All through airport security, I juggled my bags, my passport, boarding tickets, and a crumpled paper flower. Its orange crepe paper petals were jostled in my backpack but I couldn’t let them tear. The dark wire that held them together bent as my bags were tossed about by careless airline employees who just wanted to get some sleep before the sun came up. After three hours of security checks and crowded gates, I boarded the plane that would carry me away from this unforgettable chapter in my life. As the stewardess held up the sample life jacket and began her routine safety speech, I gently twirled my orange paper flower.
Today was my last day. As I walked up to the school, Shivam appears from out of nowhere. He hasn’t been coming the past week or so except to say hi so I was surprised he was here. Immediately he and Rajn greet me and ask, “Didi, last day?” Yes I answer. “Ok, come.” They lead me into the small dark classroom and Shivam pulls his drawing folder out of his backpack. All the kids gather round as we flip through his tracings of Disney movie characters. I mention something about Good Friday and Shivam looks up, interested. “Christian Holy Day?” Again, I answer yes. He pulls out a blank page and begins to draw. Slowly the figure on paper becomes recognizable: Santa Claus. When I ask, he eagerly replies “yes, Santa- your god!” Somehow I’m not at all surprised by the effects of commercial Christmas and capitalism, though I had to laugh.
Soon I realize I haven’t given the teachers the photo album I made for them yet so I walk over to the head teacher and hand it to her, hoping she won’t steal it and hide it away somewhere. Luckily she hands it back to me, giving me the opportunity to show the kids and other teachers their photos. Soon class begins and the kids all settle down to write their numbers. Afshar asked me for his pen. He had entrusted it to me for safe keeping the day before while the school was under siege from a troop of baboons. Not surprisingly, my Hindi vocabulary had no way sufficient way of explaining that in the midst of the baboon attack, I had lost his one and only pen. All I could do was offer him my favorite pen from home. Afshar scribbled something and Shivam joked that it looked like Urdu (the language spoken in Pakistan). Afshar then writes out something in Urdu at the kids’ request. I asked him to write my name and he did. Then Dinesh must have made some comment about Pakistan because Afshar reached for his throat and looked furious. The other kids called Sir-ji who started yelling at Dinesh. I didn’t know what he said but he was definitely defending Afshar and made gestures of a group inspiring unity, not prejudice. Dinesh was told to sit in a corner after that.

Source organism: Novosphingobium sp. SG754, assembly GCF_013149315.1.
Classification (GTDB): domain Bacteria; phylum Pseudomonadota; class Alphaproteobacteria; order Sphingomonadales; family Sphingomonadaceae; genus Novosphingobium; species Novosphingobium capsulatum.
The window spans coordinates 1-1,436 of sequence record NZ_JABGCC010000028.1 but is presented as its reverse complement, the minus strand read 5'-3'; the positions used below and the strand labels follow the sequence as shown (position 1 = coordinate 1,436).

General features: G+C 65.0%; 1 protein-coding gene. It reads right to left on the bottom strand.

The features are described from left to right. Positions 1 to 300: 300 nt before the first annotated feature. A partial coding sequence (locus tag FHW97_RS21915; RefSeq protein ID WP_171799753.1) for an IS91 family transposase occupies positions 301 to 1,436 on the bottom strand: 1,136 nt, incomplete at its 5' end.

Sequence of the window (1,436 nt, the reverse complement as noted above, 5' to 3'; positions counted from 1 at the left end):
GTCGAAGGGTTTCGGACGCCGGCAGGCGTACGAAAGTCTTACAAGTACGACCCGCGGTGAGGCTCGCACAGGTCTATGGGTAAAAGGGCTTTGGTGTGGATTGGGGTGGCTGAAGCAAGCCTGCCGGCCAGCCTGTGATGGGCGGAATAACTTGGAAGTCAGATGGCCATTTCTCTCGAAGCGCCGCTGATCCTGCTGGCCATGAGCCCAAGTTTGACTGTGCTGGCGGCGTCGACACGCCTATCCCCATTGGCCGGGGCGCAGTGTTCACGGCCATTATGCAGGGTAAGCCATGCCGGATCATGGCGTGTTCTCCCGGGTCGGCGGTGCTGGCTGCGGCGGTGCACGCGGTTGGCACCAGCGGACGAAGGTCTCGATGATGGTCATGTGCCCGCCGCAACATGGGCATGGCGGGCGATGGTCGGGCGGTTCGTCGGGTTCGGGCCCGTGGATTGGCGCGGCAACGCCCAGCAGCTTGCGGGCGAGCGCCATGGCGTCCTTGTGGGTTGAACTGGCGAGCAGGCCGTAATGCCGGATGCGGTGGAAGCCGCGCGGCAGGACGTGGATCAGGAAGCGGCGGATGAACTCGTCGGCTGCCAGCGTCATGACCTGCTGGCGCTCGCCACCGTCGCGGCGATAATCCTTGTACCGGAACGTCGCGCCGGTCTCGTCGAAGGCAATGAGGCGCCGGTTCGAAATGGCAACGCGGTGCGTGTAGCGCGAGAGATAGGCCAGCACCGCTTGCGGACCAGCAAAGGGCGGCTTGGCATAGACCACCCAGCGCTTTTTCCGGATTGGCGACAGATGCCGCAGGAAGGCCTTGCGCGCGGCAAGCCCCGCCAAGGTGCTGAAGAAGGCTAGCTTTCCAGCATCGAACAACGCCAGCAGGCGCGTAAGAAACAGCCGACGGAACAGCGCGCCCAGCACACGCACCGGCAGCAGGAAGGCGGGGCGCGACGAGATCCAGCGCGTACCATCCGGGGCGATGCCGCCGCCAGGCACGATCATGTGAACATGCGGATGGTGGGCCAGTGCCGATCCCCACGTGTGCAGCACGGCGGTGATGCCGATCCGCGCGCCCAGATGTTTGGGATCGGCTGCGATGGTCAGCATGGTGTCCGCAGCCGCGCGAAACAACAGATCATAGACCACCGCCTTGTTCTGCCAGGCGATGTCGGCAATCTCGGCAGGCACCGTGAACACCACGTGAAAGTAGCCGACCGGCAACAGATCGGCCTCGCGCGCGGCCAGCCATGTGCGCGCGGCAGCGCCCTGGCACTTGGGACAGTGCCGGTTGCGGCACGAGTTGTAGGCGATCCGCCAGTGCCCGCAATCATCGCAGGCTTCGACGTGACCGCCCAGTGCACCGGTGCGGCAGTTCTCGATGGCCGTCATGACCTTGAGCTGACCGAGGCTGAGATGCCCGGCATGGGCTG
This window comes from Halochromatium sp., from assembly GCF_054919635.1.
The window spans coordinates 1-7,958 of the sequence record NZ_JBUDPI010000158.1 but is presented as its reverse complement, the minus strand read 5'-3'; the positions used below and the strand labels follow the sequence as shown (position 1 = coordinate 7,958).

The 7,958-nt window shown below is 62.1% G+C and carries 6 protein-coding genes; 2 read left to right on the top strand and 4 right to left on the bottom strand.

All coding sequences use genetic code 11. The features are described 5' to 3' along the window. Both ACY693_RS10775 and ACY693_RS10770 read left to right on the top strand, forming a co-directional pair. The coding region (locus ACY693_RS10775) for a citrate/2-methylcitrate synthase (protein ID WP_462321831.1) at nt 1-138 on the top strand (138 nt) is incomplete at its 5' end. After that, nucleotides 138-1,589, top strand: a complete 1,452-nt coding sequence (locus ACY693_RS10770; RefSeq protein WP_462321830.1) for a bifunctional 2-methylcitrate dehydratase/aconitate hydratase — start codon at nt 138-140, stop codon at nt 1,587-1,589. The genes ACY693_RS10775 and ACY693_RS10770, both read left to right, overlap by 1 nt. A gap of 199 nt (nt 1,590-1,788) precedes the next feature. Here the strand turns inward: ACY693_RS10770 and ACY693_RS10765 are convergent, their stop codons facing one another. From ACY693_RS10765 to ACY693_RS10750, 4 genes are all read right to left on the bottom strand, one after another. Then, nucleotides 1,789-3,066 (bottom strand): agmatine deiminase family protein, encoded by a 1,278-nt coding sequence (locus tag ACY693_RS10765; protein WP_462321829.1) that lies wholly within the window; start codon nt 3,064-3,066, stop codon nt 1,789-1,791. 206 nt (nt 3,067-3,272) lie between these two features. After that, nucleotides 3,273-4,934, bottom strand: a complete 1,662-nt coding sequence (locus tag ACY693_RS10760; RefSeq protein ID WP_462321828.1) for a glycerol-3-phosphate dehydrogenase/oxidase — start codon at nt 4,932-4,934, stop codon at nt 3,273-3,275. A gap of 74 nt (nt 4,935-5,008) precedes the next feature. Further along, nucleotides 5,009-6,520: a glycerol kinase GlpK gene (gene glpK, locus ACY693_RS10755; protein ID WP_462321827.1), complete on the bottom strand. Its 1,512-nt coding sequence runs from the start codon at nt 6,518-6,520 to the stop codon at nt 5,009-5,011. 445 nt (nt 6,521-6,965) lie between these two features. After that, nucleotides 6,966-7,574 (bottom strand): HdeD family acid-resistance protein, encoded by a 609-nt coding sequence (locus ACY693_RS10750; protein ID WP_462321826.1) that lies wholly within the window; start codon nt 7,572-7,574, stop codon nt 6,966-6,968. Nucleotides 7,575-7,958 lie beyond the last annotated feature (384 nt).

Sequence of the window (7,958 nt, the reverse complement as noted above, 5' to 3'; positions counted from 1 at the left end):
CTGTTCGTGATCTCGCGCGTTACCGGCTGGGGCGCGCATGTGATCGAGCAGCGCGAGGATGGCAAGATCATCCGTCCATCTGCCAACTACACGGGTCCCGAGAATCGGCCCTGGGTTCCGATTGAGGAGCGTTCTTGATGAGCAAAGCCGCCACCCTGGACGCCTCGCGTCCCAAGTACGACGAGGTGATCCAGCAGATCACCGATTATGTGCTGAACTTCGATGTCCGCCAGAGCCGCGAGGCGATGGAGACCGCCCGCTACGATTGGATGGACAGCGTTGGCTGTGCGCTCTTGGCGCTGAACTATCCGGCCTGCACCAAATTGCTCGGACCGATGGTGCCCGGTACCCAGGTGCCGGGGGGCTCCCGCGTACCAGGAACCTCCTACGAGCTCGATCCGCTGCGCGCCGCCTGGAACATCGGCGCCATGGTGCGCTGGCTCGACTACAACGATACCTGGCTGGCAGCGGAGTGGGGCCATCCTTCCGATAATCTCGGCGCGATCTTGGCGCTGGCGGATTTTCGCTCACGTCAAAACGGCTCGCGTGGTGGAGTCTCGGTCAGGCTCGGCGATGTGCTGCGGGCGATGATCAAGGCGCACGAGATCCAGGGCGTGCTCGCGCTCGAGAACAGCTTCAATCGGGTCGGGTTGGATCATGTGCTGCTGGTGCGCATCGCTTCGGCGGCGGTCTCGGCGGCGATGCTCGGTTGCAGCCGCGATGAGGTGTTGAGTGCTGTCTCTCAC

With Sir-ji nearby, the kids were pretty calm. We talked and played the paper game and drew helicopters, airplanes, and crocodiles. At 11:50 I asked if the kids would write me letters when I was back in the States. I gave them my address and phone number but I don’t know if they will ever contact me. Rishi gave me his phone number. When the car arrived, I went to say goodbye to the teachers. I signed the visitor’s log and as I stood up to go, Afshar and the other teachers appeared holding an orange paper flower. I felt like crying, all I could do was smile and say thank you. Driving back to Hauz Khas, I held back tears with a smile. Though I was looking out the window watching Delhi pass by, I saw nothing yet felt everything.
Suddenly I can’t remember what it’s like to be home, to drive down wide empty paved streets passing manicured lawns. I’ll miss the motorbikes, the rickshaws, the honking, the diseased cows, the dusty signs stacked on top of each other. I’ll miss the food that I never thought I’d like. Malai Kofta, Aloo Gohbi, Paneer Tikka, Tandoori, Fried toast in sugar syrup. I’ll miss the Nokia ringtone that is everywhere. I’ll miss the people and the life. I’ll miss India. But only for a while… I know I’ll come back to this chaotic, colorful, complex, and incredible place soon.